Standard development disclaimers apply. This is pre-pre-Alpha content, everything is subject to change, features may not be present in the final version, there's a strong chance none of this will ever be released, etc. etc.
There shouldn't be any plot spoilers in these posts, but there will be occasional discussions related to characters, locations, mechanics, and other aspects of my potential upcoming Shadowrun campaign (tentatively titled "CalFree in Chains"). You may wish to skip them if you'd like to be completely surprised.
I've plunged into hub development. This is a massive undertaking. The immediate goal is to transcribe about 150 pages of Google Docs into dozens of elaborate branching conversations. Just the copy-pasting alone is time-consuming, and on top of that I'm carefully setting up pre-requisites, actions, animations, and other stuff. And there are all the hub missions things as well, little mini-quests that you can advance within the hub. These are somewhat similar to the quests you accomplish on missions, but more complex, since the player will return to the hub over and over again throughout the game, and I need to maintain their current status for long-running goals.
This post will focus on these sorts of side-quests. This one will be more about the high-level design and philosophical goals; a later post may or may not get into the actual implementation.
What Is A Quest?
So, to start, let's define things. In my games, a side-quest is an optional mission that spans multiple scenes of the game. In the most common form, an ally in the hub will make a request of you; you will fulfill that request in the course of your required mission work; and you will later return to the ally for a reward.
I love sidequests. They are some of the "cheapest" content I can create, in terms of marginal development time. I don't need to create new maps for them, and can usually make use of existing NPCs as well. Also, since they're not required, I feel I have more latitude in how I design them. They may be unusual tonally - often they're more whimsical than the main plot. And I can make them unusually tricky or difficult, since players won't incur a penalty by failing to complete them.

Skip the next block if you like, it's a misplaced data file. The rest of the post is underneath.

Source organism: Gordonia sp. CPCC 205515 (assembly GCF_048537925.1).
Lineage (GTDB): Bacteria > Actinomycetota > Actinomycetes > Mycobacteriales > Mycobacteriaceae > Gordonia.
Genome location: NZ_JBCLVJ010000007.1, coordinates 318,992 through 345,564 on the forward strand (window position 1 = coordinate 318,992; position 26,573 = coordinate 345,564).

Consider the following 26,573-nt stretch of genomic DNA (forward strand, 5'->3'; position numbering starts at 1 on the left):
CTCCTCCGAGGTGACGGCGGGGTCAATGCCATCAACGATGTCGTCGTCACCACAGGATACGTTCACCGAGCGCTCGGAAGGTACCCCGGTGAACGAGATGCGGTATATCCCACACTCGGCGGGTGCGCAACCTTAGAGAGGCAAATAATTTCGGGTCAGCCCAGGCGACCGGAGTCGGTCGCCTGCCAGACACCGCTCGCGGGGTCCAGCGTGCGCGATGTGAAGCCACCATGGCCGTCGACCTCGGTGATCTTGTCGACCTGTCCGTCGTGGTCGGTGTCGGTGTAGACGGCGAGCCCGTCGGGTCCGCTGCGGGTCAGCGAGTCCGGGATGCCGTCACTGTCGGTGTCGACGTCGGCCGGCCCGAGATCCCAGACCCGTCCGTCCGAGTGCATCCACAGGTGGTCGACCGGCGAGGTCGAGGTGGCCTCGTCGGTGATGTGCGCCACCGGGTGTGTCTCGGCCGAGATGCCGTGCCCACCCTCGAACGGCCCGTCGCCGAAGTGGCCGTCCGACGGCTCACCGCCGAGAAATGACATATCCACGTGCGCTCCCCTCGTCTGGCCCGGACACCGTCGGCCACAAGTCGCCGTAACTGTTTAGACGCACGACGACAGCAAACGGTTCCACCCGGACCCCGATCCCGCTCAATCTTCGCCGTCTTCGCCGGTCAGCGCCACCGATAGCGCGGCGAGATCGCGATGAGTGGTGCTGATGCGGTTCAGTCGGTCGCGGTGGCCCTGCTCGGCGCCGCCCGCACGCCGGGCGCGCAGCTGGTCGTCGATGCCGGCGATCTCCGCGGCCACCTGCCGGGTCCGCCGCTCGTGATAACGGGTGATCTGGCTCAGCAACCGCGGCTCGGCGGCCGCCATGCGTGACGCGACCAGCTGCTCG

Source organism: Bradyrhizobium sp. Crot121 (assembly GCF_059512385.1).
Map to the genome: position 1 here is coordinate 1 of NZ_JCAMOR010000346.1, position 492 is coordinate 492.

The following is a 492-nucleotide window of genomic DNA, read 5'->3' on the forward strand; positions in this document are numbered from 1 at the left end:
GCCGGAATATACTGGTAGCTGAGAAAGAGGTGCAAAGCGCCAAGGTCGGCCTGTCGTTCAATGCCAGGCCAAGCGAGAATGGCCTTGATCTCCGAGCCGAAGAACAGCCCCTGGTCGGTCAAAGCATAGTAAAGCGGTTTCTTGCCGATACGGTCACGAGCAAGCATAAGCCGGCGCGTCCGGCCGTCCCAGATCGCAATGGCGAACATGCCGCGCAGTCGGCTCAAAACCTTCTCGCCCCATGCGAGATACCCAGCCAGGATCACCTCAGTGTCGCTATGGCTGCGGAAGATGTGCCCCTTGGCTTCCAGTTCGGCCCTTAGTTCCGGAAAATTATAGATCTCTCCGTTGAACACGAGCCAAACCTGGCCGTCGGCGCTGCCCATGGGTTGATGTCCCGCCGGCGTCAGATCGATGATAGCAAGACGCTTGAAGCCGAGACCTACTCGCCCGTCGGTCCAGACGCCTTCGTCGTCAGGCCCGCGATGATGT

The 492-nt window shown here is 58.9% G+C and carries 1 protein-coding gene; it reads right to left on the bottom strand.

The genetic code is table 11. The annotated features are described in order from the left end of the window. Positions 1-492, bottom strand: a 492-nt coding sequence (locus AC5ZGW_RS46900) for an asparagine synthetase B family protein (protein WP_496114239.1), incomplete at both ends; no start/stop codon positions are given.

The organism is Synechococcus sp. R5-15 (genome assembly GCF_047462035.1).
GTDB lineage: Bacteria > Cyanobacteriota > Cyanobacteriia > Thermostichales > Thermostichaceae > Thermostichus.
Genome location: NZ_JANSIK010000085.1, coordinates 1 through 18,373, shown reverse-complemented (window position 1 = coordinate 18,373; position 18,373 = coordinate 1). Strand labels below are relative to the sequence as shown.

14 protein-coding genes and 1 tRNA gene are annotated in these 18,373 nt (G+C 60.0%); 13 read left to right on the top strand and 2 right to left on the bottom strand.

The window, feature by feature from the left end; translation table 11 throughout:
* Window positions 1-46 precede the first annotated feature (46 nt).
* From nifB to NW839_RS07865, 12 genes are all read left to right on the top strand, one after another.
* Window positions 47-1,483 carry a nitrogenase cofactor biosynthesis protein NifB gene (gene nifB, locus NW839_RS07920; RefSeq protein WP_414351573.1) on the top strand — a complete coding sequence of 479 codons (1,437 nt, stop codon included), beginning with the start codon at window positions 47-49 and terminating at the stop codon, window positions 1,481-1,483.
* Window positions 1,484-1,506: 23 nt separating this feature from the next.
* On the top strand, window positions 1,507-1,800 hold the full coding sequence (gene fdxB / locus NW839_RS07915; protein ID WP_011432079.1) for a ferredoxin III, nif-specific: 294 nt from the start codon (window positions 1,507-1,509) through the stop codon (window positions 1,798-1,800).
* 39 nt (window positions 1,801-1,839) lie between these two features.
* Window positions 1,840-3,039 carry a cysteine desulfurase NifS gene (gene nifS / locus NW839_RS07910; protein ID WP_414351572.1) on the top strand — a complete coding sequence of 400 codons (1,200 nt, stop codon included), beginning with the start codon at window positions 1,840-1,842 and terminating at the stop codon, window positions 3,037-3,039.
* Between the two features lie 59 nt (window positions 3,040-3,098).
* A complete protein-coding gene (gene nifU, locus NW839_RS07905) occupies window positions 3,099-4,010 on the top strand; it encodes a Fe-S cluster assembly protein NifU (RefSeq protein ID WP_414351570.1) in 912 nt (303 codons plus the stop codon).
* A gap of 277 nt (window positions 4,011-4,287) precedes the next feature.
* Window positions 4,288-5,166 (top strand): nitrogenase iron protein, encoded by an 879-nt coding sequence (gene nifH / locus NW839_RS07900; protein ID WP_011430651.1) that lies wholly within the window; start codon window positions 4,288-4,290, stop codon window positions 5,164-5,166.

I've been making these ever since Eclipse, when I had an ongoing quest line involving your player recording a music demo track for Kali. They have expanded over time, and players seem to enjoy them; one particular sidequest in Caldecott, which includes a scene where you need to recruit a QA tester for a video game you're creating, has been shared more than any other event in The Caldecott Caper.
That said, while players generally enjoy them, I have identified some issues with them that I wanted to fix in CFiC, as part of my "1/3 improved" initiative.
One recurring source of frustration has been the possibility of starting a quest that you do not finish. For example: in Corona, you could get a quest from The People's University that required taking a Sleaze program from the Native Californians (a human-supremacist organization). You could do this by taking a decker along during the Redding/Native Californian mission. However, a decker is not required on this mission. If you didn't bring one, then you'd have missed your one chance at acquiring the Sleaze, and could never finish the PU quest.
In the short term, I mitigated this by just hiding the quest if the player missed this step, so it wouldn't remain in their quest log forever. It's still annoying, though, and I'd get periodic questions from players wondering if the quest was broken.
In CFiC, I'm addressing this in a couple of ways. Some of the sidequests still can be fulfilled on-mission. However, these now have backups back at the hub. Details vary, but in general, if you fail to accomplish a goal while in a mission, you can still pay e.g. ¥500 back at the hub to advance the quest. (In Corona, this could have been explained as hiring another decker as a shadowrunner to finish the job for you.) This is still a choice for the player, and it's totally valid for them to save the nuyen and skip out on the quest; but, importantly, it's a choice for them, and not something they've just missed and failed.
In some other cases, I'm making quests more modular. Typically, a quest would require doing something like four separate tasks, and then getting a reward (karma and/or a large nuyen payout) once they are all complete. In CFiC, though, at least one quest will be an ongoing optional mission of yours with a modest reward for each milestone. You might miss one or more of the opportunities, but this won't end the entire quest, just a proportional fraction of the total reward.
Finally, at least one of the quests takes place entirely within the hub, which eliminates on-mission work altogether. Stages of the quest are gated by your progress through the game, so you can't finish everything at once; players will typically chip away at it a little every mission or two until it's complete.
Everything Is Connected
I've been taking a little more advantage of narrative cohesion in CFiC. That diminishes the whimsical dimension of the sidequests, which I do sort of miss, but I think it adds to the impact of the side-quests. The actions you take in the side-quests reinforce themes of the main story, and the themes of the main story lend additional weight and significance to your actions in the side-quests.
That was indirectly related to the brainstorm I mentioned in my post two weeks ago: I realized that some of the sidequests could be integrated into the climax of the game, which both elevated the climax (since it becomes an even-more-explicit culmination of your actions up to this point) and the sidequests (retroactively lending them more importance).
Interlocking systems: They're great!